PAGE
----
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Manuel Carta talks with Prof. Maurizio Ferraris of the University of Turin, another leading exponent of New Realism.
Professor Ferraris, are there any keywords you’d like to give our readers to help them understand New Realism?
I’ll give you seven, one for each day of the week:
Individuals. Ontology (what there is) is only made up of individuals: this interview; a summer storm; the ant that runs across my table. Obviously, epistemology (what we know about what there is) speaks of ‘interviews’, ‘storms’, ‘ants’, using words and concepts that designate classes of things; but the classes to which these words refer do not exist except in thought.
Unamendability. The fact that individuals exist independently of thought is proven by the fact that they cannot be amended or corrected with the power of thought. This is in distinct contrast to notions and concepts, that is, to what we know, which obviously can be corrected through thought. Individuals do not change through our thinking about them; but the knowledge that we have of them has changed many times, and it is far from certain that the knowledge we have today is definitive – although it is probably closer to the inner nature of individuals than it was in the past.
Invitation. Unamendability describes the negative side of realism, but what’s more interesting is the positive side. Precisely because they have unamendable internal properties, individuals offer invitations or directions for use, or, to use a philosophical term, affordances. I cannot use a screwdriver to clean my ears (except at great risk); but as well as screwing screws in or out, I can usefully use it to open a package, or to kill a family member. Each of these actions which are, so to speak, embedded in the individual screwdriver, opens up a possible world, and, in the last case, even serious moral and legal consequences.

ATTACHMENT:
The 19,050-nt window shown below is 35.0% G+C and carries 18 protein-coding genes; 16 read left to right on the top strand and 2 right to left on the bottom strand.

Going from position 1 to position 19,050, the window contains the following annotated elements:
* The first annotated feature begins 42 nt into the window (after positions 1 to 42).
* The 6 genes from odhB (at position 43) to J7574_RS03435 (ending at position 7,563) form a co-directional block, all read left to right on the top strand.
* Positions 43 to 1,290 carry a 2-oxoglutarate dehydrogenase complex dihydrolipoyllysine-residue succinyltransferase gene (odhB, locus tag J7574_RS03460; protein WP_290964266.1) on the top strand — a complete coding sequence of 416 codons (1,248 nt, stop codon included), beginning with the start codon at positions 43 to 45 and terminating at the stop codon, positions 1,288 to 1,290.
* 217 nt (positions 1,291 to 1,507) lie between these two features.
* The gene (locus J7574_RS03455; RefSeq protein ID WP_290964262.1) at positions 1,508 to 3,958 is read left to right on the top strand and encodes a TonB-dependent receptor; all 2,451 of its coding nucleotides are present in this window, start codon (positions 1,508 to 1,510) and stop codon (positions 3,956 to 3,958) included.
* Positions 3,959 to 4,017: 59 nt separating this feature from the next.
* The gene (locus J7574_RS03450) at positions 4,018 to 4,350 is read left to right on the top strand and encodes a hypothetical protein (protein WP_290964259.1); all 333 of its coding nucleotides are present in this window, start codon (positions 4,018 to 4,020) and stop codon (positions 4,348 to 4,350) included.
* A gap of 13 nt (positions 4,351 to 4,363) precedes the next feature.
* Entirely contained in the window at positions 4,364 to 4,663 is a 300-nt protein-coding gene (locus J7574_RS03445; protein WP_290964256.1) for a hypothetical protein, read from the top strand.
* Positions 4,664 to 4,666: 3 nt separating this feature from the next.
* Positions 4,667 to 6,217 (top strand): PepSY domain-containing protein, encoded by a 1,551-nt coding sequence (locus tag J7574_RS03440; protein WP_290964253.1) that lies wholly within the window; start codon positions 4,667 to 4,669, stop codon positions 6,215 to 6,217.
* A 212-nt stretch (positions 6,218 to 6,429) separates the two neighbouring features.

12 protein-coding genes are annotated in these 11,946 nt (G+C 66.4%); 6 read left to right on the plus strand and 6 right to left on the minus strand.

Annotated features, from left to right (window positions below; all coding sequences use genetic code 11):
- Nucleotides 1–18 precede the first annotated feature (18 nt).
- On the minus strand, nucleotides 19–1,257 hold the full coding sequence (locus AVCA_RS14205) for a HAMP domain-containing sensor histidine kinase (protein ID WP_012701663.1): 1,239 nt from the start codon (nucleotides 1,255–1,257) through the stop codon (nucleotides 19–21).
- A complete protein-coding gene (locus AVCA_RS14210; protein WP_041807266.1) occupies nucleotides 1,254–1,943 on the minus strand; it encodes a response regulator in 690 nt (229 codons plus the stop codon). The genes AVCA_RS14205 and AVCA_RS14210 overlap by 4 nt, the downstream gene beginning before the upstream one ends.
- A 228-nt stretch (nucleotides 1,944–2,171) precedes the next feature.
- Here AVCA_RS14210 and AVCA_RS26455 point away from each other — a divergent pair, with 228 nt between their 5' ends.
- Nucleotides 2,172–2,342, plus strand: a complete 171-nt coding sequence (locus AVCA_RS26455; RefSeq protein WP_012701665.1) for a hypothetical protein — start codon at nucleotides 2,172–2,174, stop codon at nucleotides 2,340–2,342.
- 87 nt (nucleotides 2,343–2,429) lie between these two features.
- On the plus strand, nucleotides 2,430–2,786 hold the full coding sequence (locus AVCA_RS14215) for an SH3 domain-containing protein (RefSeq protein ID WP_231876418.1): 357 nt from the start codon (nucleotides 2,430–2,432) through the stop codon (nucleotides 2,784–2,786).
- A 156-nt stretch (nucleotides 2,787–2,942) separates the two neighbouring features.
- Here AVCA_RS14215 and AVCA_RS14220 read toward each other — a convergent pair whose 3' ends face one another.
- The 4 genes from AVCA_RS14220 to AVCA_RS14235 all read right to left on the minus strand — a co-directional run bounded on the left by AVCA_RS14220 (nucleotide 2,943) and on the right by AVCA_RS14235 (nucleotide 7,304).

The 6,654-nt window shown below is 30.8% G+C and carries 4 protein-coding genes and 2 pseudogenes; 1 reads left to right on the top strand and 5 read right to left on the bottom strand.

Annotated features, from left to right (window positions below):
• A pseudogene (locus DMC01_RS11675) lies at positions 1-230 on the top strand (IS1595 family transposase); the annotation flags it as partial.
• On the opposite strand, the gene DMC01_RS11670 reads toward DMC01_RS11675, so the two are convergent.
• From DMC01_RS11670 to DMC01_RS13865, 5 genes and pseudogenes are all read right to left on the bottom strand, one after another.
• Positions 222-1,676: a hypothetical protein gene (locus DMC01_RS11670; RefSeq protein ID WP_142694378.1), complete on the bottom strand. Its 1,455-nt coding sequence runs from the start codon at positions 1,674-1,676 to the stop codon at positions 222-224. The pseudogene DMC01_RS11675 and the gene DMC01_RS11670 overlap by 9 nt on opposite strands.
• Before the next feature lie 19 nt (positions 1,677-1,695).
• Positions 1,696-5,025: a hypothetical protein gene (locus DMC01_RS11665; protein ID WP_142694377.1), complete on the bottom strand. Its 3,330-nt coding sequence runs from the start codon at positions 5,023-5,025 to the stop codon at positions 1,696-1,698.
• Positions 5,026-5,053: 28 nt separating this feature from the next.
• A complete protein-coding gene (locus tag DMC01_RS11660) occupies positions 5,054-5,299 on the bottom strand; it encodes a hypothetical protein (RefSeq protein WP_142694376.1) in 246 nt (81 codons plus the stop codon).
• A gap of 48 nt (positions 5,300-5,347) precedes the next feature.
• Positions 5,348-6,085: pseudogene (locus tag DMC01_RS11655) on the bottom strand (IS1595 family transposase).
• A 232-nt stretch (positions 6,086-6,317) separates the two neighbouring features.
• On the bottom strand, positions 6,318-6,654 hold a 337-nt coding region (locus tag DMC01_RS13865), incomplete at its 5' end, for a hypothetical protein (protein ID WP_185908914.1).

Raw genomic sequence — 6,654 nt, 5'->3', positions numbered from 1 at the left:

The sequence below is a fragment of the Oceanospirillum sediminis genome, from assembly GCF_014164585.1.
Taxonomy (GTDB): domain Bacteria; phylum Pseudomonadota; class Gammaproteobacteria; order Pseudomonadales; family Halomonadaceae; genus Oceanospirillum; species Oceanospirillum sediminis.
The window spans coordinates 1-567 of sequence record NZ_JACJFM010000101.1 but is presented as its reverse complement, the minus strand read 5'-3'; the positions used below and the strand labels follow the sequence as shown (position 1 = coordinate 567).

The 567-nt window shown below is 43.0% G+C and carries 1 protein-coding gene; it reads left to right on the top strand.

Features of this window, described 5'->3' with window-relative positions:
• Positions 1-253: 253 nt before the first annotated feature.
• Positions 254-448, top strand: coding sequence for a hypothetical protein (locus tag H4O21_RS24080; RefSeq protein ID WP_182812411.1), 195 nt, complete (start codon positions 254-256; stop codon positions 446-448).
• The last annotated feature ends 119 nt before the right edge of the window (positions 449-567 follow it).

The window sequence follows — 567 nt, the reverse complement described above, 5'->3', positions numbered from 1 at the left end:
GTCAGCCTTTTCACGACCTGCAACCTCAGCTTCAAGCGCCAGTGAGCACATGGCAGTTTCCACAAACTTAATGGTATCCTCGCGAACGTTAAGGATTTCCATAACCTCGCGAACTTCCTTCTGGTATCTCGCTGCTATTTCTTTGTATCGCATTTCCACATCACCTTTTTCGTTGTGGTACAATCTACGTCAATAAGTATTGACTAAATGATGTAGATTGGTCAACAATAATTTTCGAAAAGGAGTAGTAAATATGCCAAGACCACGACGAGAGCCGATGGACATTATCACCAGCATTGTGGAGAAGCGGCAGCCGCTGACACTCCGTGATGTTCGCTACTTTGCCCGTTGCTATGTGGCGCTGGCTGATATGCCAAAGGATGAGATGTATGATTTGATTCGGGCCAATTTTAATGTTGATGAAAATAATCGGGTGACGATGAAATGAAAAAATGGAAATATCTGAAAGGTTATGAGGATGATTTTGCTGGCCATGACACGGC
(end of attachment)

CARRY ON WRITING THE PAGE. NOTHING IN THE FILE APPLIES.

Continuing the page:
Maurizio Ferraris by Gail Campbell (2016)
Interaction. Individuals interact in an environment, and this interaction, made possible by the properties of the individuals, their unamendability and their invitations, began long before the emergence of human consciousness. Objects were there before people, and interacting too. This is proven by the fact that we can interact with individuals endowed with conceptual schemes different from our own – for example, I can play with my cat Cleo – and that these individuals, in turn, interact with individuals with conceptual schemes different from theirs, or completely devoid of conceptual schemes altogether. Cleo tries to catch a wasp and the wasp tries to escape, or Cleo plays alone with a ball of string… these are interactions between different beings that do not depend on human consciousness.
Recording. Interactions leave traces: on matter – the glass of my watch was slightly scratched against the wall – and in the specialized form of matter that we call memory. Usually nothing happens as a result. Sometimes something unpleasant happens – the glass of my watch is broken. Sometimes a good thing occurs – an alteration of the DNA results in the evolution of the species, or two memories meet accidentally and create a passion or an idea. In any case, these things are recorded, and the importance of recorded traces is possibly more manifest today than ever before. Think of the amount of permanently-recorded data online.